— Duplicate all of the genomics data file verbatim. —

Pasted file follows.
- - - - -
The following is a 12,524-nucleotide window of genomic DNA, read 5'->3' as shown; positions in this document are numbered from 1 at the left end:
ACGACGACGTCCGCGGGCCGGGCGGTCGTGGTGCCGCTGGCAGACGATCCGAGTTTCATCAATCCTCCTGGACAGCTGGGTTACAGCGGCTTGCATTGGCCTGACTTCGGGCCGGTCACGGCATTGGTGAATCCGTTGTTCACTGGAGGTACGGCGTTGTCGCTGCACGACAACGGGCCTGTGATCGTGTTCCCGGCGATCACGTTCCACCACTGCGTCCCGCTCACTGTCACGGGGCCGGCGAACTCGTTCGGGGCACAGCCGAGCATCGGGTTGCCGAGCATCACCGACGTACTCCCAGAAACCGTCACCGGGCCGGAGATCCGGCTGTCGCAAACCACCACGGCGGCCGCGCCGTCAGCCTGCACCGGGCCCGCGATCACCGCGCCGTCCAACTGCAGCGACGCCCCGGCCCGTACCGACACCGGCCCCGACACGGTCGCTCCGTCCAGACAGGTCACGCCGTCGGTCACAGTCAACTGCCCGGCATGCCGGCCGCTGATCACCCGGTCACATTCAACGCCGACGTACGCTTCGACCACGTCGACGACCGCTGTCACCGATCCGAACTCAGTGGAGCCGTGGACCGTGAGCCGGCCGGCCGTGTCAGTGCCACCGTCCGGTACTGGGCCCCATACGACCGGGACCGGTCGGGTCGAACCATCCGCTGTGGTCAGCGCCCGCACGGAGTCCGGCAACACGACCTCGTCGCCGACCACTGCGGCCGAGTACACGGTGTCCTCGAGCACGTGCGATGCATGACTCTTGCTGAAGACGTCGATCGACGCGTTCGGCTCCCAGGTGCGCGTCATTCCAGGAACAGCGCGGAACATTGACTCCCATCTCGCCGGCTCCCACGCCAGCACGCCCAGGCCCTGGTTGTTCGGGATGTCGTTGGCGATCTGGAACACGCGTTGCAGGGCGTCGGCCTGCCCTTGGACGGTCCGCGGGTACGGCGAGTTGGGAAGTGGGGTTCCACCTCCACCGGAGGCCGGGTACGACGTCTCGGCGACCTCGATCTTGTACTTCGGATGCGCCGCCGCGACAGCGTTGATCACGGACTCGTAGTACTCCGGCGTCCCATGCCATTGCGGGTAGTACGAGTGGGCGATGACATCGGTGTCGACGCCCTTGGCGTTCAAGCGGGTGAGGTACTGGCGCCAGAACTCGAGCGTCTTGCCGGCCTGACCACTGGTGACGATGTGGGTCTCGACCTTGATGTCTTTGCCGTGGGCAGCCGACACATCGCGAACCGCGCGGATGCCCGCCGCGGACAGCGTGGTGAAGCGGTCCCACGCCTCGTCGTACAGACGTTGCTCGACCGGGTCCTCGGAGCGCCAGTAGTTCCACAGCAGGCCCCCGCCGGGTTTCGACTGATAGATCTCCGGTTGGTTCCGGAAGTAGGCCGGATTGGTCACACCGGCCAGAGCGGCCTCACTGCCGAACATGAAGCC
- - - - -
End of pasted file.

The following is a 12,524-nucleotide window of genomic DNA, read 5'->3' as shown; positions in this document are numbered from 1 at the left end:
ACGACGACGTCCGCGGGCCGGGCGGTCGTGGTGCCGCTGGCAGACGATCCGAGTTTCATCAATCCTCCTGGACAGCTGGGTTACAGCGGCTTGCATTGGCCTGACTTCGGGCCGGTCACGGCATTGGTGAATCCGTTGTTCACTGGAGGTACGGCGTTGTCGCTGCACGACAACGGGCCTGTGATCGTGTTCCCGGCGATCACGTTCCACCACTGCGTCCCGCTCACTGTCACGGGGCCGGCGAACTCGTTCGGGGCACAGCCGAGCATCGGGTTGCCGAGCATCACCGACGTACTCCCAGAAACCGTCACCGGGCCGGAGATCCGGCTGTCGCAAACCACCACGGCGGCCGCGCCGTCAGCCTGCACCGGGCCCGCGATCACCGCGCCGTCCAACTGCAGCGACGCCCCGGCCCGTACCGACACCGGCCCCGACACGGTCGCTCCGTCCAGACAGGTCACGCCGTCGGTCACAGTCAACTGCCCGGCATGCCGGCCGCTGATCACCCGGTCACATTCAACGCCGACGTACGCTTCGACCACGTCGACGACCGCTGTCACCGATCCGAACTCAGTGGAGCCGTGGACCGTGAGCCGGCCGGCCGTGTCAGTGCCACCGTCCGGTACTGGGCCCCATACGACCGGGACCGGTCGGGTCGAACCATCCGCTGTGGTCAGCGCCCGCACGGAGTCCGGCAACACGACCTCGTCGCCGACCACTGCGGCCGAGTACACGGTGTCCTCGAGCACGTGCGATGCATGACTCTTGCTGAAGACGTCGATCGACGCGTTCGGCTCCCAGGTGCGCGTCATTCCAGGAACAGCGCGGAACATTGACTCCCATCTCGCCGGCTCCCACGCCAGCACGCCCAGGCCCTGGTTGTTCGGGATGTCGTTGGCGATCTGGAACACGCGTTGCAGGGCGTCGGCCTGCCCTTGGACGGTCCGCGGGTACGGCGAGTTGGGAAGTGGGGTTCCACCTCCACCGGAGGCCGGGTACGACGTCTCGGCGACCTCGATCTTGTACTTCGGATGCGCCGCCGCGACAGCGTTGATCACGGACTCGTAGTACTCCGGCGTCCCATGCCATTGCGGGTAGTACGAGTGGGCGATGACATCGGTGTCGACGCCCTTGGCGTTCAAGCGGGTGAGGTACTGGCGCCAGAACTCGAGCGTCTTGCCGGCCTGACCACTGGTGACGATGTGGGTCTCGACCTTGATGTCTTTGCCGTGGGCAGCCGACACATCGCGAACCGCGCGGATGCCCGCCGCGGACAGCGTGGTGAAGCGGTCCCACGCCTCGTCGTACAGACGTTGCTCGACCGGGTCCTCGGAGCGCCAGTAGTTCCACAGCAGGCCCCCGCCGGGTTTCGACTGATAGATCTCCGGTTGGTTCCGGAAGTAGGCCGGATTGGTCACACCGGCCAGAGCGGCCTCACTGCCGAACATGAAGCC